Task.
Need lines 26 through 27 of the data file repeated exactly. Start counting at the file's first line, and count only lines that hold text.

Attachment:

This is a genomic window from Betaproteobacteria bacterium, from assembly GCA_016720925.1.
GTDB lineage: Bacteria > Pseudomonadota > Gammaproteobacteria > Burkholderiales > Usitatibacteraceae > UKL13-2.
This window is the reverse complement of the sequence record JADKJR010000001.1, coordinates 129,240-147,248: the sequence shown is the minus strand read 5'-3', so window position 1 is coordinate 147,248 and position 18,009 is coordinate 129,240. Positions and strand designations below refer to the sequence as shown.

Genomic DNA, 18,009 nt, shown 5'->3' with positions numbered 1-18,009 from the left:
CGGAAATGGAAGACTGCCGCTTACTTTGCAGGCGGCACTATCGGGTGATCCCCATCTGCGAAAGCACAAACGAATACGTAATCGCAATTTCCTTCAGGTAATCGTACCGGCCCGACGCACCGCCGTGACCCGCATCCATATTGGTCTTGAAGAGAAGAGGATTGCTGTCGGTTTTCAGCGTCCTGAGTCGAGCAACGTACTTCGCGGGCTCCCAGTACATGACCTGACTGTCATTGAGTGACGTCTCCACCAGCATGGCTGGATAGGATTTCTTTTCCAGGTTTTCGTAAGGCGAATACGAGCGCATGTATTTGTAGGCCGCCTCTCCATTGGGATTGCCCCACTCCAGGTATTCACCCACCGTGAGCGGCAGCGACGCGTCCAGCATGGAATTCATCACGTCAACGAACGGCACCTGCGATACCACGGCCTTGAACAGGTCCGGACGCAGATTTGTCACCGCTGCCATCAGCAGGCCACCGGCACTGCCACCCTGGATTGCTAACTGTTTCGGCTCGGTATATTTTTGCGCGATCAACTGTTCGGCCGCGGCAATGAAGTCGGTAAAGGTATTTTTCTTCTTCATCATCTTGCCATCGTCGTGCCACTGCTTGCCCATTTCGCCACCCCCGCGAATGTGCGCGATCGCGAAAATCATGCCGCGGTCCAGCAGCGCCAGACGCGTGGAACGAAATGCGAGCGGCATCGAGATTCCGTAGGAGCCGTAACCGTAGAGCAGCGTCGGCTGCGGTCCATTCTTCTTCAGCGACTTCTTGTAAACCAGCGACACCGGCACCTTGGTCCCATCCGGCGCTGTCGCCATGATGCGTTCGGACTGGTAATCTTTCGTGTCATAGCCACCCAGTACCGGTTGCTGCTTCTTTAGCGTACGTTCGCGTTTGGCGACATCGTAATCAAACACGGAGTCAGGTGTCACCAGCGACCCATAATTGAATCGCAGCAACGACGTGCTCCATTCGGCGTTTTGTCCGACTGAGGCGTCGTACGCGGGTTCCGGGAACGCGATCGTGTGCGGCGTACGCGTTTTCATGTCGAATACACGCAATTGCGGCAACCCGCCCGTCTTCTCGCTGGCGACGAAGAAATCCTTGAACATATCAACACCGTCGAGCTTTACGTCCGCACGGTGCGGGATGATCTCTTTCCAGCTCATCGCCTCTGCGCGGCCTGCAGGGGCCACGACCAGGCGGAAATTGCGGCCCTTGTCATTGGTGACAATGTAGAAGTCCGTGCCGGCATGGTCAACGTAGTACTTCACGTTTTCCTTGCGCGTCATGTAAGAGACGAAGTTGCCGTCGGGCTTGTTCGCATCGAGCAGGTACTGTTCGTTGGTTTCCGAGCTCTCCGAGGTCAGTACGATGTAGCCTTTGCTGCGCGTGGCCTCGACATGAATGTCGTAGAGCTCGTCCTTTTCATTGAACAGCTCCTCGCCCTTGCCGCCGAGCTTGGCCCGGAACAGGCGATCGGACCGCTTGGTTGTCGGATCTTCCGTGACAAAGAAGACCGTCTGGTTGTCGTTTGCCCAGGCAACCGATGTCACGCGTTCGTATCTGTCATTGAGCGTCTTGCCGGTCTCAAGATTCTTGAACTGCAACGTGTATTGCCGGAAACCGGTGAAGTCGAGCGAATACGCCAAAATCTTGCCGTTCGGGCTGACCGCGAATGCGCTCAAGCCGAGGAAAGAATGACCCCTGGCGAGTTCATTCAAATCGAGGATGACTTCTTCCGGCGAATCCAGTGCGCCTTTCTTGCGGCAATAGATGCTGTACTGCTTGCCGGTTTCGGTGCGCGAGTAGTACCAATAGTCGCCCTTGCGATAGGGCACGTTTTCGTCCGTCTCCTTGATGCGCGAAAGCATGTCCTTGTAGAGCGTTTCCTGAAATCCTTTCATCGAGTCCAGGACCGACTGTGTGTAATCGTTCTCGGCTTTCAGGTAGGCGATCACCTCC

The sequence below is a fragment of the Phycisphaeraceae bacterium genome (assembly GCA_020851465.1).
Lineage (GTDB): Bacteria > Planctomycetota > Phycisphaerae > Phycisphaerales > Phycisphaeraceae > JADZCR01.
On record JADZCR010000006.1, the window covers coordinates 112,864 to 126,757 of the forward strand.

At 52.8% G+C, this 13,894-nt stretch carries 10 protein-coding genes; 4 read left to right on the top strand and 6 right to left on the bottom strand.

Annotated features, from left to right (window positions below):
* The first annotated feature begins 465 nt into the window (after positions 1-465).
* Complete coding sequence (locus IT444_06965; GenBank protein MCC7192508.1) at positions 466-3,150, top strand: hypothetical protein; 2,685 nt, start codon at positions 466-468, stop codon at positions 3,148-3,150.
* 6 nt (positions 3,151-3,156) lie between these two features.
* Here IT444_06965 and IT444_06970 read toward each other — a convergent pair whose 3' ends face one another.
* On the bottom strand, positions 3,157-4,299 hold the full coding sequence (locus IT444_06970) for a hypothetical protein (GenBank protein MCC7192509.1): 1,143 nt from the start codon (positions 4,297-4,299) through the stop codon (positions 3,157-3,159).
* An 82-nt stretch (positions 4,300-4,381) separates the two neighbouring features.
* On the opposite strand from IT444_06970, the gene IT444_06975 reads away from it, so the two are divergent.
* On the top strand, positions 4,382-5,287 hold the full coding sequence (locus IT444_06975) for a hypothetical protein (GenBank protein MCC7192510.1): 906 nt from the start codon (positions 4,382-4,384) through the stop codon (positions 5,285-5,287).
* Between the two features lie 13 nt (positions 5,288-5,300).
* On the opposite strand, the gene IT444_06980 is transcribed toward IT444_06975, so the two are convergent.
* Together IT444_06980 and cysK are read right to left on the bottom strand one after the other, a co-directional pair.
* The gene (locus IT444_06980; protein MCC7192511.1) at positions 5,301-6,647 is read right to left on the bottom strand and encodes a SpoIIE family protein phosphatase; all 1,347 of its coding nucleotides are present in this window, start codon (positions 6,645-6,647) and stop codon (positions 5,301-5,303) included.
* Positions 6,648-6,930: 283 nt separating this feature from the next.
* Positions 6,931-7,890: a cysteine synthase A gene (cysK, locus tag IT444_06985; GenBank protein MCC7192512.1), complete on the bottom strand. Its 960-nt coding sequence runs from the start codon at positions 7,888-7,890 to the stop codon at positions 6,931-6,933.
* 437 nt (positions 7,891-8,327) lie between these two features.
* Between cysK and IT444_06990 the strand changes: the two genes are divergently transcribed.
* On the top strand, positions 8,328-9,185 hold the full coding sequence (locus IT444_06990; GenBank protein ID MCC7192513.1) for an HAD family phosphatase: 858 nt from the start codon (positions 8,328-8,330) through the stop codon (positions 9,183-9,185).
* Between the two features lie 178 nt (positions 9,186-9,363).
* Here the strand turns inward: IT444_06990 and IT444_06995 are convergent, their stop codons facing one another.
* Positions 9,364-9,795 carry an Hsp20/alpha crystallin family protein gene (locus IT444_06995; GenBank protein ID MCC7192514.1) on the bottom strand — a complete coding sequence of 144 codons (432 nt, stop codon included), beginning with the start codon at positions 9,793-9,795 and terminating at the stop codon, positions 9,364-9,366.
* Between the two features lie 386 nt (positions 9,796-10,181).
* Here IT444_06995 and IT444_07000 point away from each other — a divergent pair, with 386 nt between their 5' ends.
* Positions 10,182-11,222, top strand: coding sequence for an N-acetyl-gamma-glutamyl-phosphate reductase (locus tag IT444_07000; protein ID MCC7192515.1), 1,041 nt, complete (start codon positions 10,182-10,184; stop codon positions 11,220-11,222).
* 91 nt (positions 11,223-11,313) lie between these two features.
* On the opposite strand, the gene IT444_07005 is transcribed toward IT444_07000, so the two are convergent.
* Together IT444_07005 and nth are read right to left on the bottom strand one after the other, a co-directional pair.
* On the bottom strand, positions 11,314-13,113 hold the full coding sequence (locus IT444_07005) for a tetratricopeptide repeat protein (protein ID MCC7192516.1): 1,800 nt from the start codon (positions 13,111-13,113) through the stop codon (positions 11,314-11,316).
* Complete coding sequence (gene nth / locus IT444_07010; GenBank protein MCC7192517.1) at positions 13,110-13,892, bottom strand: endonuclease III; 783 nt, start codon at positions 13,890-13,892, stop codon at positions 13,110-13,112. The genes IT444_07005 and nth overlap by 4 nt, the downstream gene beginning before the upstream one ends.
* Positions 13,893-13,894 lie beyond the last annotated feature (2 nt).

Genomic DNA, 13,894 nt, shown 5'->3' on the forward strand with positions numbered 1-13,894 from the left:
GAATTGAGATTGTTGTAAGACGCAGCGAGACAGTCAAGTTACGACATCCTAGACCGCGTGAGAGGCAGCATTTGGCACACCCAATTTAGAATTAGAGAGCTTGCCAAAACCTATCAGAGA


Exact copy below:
* Between cysK and IT444_06990 the strand changes: the two genes are divergently transcribed.
* On the top strand, positions 8,328-9,185 hold the full coding sequence (locus IT444_06990; GenBank protein ID MCC7192513.1) for an HAD family phosphatase: 858 nt from the start codon (positions 8,328-8,330) through the stop codon (positions 9,183-9,185).